Over the past year or so I have been watching, off and on, a British television series from the 1980s called Playing Shakespeare. The programme is led by John Barton, who explores the performance of Shakespearean drama “in the round”, with the help of actors from the Royal Shakespeare Company (which company Barton himself founded). Some of these actors are known to you and me because of their careers in film: Ian McKellan, Patrick Stewart, and Ben Kingsley, for instance.
I have never acted in a Shakespeare play, and I don’t foresee that I ever will, but the programme is fascinating nonetheless for the insight it provides into the plays and the art of bringing them to life. We have all, I have no doubt, witnessed bad Shakespearean acting, and we have all, I hope, occasionally seen good Shakespearean acting. Part of the pleasure of watching Playing Shakespeare has for me been in seeing how even good acting can be made something special by slight touches.
Watching has also helped me realize how much difference a good director can make to the success of a play. John Barton is a wonderful host: genial, clear, and, most important, full of interesting ideas about how to deliver the lines in order to get the most from them.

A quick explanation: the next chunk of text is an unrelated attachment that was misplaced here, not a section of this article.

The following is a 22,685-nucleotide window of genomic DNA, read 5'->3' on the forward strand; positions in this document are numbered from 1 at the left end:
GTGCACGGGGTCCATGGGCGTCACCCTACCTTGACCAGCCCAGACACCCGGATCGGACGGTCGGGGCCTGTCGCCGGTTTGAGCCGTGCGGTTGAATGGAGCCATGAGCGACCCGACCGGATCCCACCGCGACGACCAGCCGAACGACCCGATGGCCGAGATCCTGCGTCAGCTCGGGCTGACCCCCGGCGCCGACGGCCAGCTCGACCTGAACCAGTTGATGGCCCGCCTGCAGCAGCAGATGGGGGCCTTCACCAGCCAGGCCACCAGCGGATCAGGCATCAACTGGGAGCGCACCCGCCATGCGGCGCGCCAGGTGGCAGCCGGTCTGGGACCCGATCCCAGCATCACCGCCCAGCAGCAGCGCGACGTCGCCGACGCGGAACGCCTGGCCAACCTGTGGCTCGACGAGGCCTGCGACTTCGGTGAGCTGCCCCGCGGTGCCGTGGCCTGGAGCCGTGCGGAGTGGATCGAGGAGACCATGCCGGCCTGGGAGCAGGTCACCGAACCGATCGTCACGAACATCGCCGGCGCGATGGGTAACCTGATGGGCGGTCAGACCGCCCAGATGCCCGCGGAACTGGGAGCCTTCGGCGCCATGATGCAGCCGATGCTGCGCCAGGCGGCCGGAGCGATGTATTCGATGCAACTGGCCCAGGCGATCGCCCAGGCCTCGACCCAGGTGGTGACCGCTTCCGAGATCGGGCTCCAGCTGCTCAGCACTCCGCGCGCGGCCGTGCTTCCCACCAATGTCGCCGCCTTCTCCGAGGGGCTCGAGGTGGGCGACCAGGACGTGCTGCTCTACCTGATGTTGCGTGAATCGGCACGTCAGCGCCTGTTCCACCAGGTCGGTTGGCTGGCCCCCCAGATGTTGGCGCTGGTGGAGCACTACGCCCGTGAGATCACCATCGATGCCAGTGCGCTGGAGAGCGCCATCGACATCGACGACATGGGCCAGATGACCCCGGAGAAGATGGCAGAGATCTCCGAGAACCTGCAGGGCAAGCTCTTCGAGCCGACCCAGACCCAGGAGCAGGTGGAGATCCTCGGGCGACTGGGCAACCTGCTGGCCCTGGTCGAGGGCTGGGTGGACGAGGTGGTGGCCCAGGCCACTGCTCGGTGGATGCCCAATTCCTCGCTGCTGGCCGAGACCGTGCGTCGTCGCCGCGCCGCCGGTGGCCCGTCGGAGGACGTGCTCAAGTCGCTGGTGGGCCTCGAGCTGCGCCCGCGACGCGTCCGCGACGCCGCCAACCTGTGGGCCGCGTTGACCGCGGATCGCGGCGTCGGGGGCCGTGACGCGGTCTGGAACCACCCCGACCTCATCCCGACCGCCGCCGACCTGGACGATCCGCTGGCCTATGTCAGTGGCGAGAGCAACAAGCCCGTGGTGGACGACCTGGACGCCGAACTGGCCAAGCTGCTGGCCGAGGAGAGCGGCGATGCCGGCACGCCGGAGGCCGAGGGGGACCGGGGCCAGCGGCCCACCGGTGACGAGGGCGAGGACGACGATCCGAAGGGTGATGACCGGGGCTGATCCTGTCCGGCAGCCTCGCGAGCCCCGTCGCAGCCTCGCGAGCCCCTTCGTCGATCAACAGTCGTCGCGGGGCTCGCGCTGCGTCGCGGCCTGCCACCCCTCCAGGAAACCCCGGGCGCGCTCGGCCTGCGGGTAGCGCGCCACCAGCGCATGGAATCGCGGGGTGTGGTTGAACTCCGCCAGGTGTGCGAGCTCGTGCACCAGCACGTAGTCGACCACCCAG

Here is a good example from an episode exploring Shakespearean irony, which Barton defines rather broadly as “saying one thing while meaning another” (or saying one thing while also meaning another). The “case study” is a speech by Richard II from Act III Scene 2 of the play bearing his name. They run through it once, quite well all things considered, then have a discussion about it, and finally run through it again. What a difference!
(The clip above is the entire one-hour episode. I have attempted to use wizardry to start and stop the clip at certain points, but if my wizardry fails I intend to start at 26:00 and end at 31:15. I am sorry but I do not know the names of the actors in this clip.)